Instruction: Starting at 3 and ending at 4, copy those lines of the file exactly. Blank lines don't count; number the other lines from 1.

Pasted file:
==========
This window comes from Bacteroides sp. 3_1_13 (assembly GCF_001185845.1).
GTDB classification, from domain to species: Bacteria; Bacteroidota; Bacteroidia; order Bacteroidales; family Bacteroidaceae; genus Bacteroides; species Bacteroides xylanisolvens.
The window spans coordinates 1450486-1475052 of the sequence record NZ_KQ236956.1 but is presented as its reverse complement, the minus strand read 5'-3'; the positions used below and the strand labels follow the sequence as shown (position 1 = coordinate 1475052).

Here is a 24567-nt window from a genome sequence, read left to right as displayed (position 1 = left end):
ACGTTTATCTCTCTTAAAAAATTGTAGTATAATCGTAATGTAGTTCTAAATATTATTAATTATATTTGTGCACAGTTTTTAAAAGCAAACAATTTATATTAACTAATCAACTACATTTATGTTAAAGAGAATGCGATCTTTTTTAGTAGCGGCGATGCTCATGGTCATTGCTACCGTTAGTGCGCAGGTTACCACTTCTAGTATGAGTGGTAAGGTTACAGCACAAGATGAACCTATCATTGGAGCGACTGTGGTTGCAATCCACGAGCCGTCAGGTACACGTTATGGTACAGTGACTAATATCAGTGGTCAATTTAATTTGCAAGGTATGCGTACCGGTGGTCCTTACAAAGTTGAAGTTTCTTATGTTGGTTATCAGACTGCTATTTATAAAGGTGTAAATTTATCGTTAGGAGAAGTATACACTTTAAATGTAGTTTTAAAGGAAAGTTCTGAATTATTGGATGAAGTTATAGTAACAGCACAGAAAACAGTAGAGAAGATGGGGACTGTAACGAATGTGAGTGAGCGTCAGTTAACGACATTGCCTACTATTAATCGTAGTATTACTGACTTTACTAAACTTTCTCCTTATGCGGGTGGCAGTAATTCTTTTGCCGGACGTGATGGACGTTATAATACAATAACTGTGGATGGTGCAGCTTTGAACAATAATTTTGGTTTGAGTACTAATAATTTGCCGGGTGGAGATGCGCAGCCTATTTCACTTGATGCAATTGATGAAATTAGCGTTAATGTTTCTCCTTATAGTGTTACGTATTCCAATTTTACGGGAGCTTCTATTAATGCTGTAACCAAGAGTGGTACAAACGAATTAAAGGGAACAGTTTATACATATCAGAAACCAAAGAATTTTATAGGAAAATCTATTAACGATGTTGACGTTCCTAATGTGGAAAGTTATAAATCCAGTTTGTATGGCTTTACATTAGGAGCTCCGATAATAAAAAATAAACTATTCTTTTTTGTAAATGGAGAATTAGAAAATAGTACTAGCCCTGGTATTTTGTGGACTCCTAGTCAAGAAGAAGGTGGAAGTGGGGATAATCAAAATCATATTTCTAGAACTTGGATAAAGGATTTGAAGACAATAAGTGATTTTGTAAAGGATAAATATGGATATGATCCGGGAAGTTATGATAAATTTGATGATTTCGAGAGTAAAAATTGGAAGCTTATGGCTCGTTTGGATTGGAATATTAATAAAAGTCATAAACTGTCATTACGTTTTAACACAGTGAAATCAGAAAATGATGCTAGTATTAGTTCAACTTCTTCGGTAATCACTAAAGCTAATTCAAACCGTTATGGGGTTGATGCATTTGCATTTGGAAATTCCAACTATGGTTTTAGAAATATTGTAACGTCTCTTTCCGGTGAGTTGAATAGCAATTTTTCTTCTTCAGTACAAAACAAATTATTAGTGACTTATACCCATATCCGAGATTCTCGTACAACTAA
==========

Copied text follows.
The window spans coordinates 1450486-1475052 of the sequence record NZ_KQ236956.1 but is presented as its reverse complement, the minus strand read 5'-3'; the positions used below and the strand labels follow the sequence as shown (position 1 = coordinate 1475052).

Here is a 24567-nt window from a genome sequence, read left to right as displayed (position 1 = left end):